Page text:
Boris Johnson isn’t an English nationalist but a “but an Anglo-centric British nationalist” who sees Britain as an extension of England, according to a professor.
His comments come after former Tory MP for Aberconwy, Guto Bebb, said that the Johnson administration was an “English nationalist” one.
According to Professor Denham, also a former MP, the UK Prime Minster is a British nationalist, but has a “very English view of it”.
“The Johnson government is not English nationalism. There’s a big distinction between Anglo-centric British nationalism, which is what he is,” the former Labour MP for Southampton Itchen said.
“So, he’s a British nationalist, he just has a very English view of it. The reason I say that’s not English nationalism is one of the things about Anglo-centric British nationalism is it denies the existence of England.
“Because it says in a sense that the union is the extension of England, it denies the existence of England.
“So real English nationalism would be delivering what the political English want, which is an English parliament, English interests protected within the union, a different distribution of resources.
“The other thing about English nationalism is that it’s a curious nationalism that doesn’t have a political party, a political programme, public intellectuals, all those sorts of things. I would say that Johnson is a British nationalist.”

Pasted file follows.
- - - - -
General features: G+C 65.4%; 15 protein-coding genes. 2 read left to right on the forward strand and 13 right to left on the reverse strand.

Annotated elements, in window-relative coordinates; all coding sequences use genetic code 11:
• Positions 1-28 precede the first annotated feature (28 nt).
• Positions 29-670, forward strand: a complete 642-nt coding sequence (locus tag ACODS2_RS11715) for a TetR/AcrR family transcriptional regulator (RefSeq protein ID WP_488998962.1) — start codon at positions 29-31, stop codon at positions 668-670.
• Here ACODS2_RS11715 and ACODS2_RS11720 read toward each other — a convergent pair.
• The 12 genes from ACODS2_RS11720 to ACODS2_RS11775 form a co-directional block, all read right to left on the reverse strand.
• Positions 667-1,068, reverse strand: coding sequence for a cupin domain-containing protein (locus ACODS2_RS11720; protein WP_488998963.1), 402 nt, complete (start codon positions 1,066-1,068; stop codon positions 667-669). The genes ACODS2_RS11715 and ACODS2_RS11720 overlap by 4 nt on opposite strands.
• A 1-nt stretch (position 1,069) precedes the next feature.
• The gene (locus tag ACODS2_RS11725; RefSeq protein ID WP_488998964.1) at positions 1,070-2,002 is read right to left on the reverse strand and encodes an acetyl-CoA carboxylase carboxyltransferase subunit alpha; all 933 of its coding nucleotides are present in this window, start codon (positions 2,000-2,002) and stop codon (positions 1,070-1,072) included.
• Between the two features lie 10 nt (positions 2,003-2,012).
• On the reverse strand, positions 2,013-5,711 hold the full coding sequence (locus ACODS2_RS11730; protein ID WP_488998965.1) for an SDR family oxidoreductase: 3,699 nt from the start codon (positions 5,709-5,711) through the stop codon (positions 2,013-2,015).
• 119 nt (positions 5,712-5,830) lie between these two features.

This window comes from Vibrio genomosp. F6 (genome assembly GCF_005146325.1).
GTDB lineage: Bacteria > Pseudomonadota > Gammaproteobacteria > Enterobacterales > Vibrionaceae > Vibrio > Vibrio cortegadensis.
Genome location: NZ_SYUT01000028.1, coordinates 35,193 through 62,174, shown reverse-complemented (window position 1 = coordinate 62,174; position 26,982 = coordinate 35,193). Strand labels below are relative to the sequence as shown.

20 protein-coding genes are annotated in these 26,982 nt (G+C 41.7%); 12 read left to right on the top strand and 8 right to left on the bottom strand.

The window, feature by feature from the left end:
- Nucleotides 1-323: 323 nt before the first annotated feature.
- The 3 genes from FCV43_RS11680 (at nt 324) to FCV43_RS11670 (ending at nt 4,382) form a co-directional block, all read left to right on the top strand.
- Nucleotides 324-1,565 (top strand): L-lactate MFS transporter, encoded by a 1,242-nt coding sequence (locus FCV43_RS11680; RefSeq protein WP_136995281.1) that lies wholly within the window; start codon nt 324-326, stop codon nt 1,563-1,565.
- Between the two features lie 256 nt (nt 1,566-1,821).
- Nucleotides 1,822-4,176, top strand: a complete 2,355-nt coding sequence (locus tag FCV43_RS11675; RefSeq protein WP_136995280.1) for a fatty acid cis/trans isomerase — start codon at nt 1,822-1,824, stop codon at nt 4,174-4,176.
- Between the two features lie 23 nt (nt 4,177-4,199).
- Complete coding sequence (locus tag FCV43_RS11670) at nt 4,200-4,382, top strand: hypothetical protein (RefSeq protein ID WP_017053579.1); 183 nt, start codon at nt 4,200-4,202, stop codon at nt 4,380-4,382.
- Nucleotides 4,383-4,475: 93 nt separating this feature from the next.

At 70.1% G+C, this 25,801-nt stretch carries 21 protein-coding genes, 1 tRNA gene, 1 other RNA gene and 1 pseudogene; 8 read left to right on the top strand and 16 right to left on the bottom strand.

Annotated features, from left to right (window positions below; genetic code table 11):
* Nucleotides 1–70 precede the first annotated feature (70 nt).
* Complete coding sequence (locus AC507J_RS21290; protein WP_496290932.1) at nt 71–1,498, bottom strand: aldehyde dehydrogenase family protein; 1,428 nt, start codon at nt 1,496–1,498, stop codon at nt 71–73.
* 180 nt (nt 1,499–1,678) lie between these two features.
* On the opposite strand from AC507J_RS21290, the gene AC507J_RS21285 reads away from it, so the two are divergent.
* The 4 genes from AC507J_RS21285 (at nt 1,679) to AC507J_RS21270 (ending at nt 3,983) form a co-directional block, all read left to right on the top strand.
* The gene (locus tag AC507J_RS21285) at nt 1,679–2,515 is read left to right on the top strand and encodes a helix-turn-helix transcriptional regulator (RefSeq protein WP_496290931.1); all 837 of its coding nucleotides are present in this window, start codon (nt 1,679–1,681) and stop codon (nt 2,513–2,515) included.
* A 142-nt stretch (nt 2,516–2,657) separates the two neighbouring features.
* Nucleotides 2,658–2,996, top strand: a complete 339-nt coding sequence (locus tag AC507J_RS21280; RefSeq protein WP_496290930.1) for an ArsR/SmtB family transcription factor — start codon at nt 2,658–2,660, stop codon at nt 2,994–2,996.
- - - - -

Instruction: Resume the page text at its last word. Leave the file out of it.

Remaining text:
In the podcast, Professor Denham also urged to the UK Labour Party to “talk about England when it means England,” rather than talking about Britain when it really means England.
He said: “Repeated failure of Labour Party front bench people to mention England when they’re talking about England. So, if you are the shadow health spokesperson you won’t mention the English NHS when that’s the limit of your remit.
“What Labour needs to do initially at least is talk far more about England. UK Labour, which is the English Labour Party talks about Britain when it means England in the mistaken belief that’s what Scottish nationalists want to hear. They want to hear English people talking about Britain and not about England.
“Actually, the problem that Labour’s got, that England’s got, is that we don’t delineate the difference between England and Britain. So, the first stage undoubtedly is to persuade the Labour Party to talk about England when it means England.”